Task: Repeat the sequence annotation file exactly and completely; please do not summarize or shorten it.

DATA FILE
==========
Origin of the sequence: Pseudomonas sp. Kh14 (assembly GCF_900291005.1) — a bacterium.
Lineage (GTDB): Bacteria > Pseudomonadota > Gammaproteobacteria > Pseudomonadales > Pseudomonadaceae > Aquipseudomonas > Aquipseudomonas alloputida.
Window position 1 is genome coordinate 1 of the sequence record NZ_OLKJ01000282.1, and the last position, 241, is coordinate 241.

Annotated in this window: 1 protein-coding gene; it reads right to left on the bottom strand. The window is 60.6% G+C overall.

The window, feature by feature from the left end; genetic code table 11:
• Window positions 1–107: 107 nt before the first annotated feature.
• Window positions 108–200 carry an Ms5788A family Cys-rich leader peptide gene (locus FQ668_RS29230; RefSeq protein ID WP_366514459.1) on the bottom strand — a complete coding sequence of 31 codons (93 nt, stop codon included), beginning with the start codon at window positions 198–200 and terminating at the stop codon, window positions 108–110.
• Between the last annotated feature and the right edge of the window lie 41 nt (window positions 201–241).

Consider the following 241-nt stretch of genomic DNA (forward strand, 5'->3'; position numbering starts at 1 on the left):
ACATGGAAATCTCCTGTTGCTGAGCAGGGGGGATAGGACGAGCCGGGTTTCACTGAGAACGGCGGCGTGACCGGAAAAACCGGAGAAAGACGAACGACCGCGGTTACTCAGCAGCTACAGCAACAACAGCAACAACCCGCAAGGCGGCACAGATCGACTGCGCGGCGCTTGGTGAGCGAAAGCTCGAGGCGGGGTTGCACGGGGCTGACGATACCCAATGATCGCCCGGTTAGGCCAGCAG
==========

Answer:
Origin of the sequence: Pseudomonas sp. Kh14 (assembly GCF_900291005.1) — a bacterium.
Lineage (GTDB): Bacteria > Pseudomonadota > Gammaproteobacteria > Pseudomonadales > Pseudomonadaceae > Aquipseudomonas > Aquipseudomonas alloputida.
Window position 1 is genome coordinate 1 of the sequence record NZ_OLKJ01000282.1, and the last position, 241, is coordinate 241.

Annotated in this window: 1 protein-coding gene; it reads right to left on the bottom strand. The window is 60.6% G+C overall.

The window, feature by feature from the left end; genetic code table 11:
• Window positions 1–107: 107 nt before the first annotated feature.
• Window positions 108–200 carry an Ms5788A family Cys-rich leader peptide gene (locus FQ668_RS29230; RefSeq protein ID WP_366514459.1) on the bottom strand — a complete coding sequence of 31 codons (93 nt, stop codon included), beginning with the start codon at window positions 198–200 and terminating at the stop codon, window positions 108–110.
• Between the last annotated feature and the right edge of the window lie 41 nt (window positions 201–241).

Consider the following 241-nt stretch of genomic DNA (forward strand, 5'->3'; position numbering starts at 1 on the left):
ACATGGAAATCTCCTGTTGCTGAGCAGGGGGGATAGGACGAGCCGGGTTTCACTGAGAACGGCGGCGTGACCGGAAAAACCGGAGAAAGACGAACGACCGCGGTTACTCAGCAGCTACAGCAACAACAGCAACAACCCGCAAGGCGGCACAGATCGACTGCGCGGCGCTTGGTGAGCGAAAGCTCGAGGCGGGGTTGCACGGGGCTGACGATACCCAATGATCGCCCGGTTAGGCCAGCAG